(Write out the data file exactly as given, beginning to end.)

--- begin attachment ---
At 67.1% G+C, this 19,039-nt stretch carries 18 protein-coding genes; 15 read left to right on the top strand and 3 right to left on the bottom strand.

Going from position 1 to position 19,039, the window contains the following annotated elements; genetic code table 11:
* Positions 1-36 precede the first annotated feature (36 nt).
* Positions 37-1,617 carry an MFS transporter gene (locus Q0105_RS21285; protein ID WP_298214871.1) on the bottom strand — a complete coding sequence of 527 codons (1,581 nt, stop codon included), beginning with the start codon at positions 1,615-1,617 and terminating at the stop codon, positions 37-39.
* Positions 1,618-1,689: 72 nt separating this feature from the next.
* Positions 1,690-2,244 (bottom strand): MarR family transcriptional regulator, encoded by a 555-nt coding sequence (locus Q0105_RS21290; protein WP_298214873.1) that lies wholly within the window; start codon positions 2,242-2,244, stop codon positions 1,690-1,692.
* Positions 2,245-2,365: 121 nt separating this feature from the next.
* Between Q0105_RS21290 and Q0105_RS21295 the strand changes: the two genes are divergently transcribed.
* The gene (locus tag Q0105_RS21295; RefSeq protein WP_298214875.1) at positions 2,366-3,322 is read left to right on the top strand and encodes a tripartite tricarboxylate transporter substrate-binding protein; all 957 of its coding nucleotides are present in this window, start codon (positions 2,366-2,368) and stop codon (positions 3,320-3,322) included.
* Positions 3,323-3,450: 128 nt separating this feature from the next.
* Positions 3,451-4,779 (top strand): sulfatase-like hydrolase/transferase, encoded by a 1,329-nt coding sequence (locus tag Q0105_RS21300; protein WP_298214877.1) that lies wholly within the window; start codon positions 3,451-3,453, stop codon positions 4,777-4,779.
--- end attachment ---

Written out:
At 67.1% G+C, this 19,039-nt stretch carries 18 protein-coding genes; 15 read left to right on the top strand and 3 right to left on the bottom strand.

Going from position 1 to position 19,039, the window contains the following annotated elements; genetic code table 11:
* Positions 1-36 precede the first annotated feature (36 nt).
* Positions 37-1,617 carry an MFS transporter gene (locus Q0105_RS21285; protein ID WP_298214871.1) on the bottom strand — a complete coding sequence of 527 codons (1,581 nt, stop codon included), beginning with the start codon at positions 1,615-1,617 and terminating at the stop codon, positions 37-39.
* Positions 1,618-1,689: 72 nt separating this feature from the next.
* Positions 1,690-2,244 (bottom strand): MarR family transcriptional regulator, encoded by a 555-nt coding sequence (locus Q0105_RS21290; protein WP_298214873.1) that lies wholly within the window; start codon positions 2,242-2,244, stop codon positions 1,690-1,692.
* Positions 2,245-2,365: 121 nt separating this feature from the next.
* Between Q0105_RS21290 and Q0105_RS21295 the strand changes: the two genes are divergently transcribed.
* The gene (locus tag Q0105_RS21295; RefSeq protein WP_298214875.1) at positions 2,366-3,322 is read left to right on the top strand and encodes a tripartite tricarboxylate transporter substrate-binding protein; all 957 of its coding nucleotides are present in this window, start codon (positions 2,366-2,368) and stop codon (positions 3,320-3,322) included.
* Positions 3,323-3,450: 128 nt separating this feature from the next.
* Positions 3,451-4,779 (top strand): sulfatase-like hydrolase/transferase, encoded by a 1,329-nt coding sequence (locus tag Q0105_RS21300; protein WP_298214877.1) that lies wholly within the window; start codon positions 3,451-3,453, stop codon positions 4,777-4,779.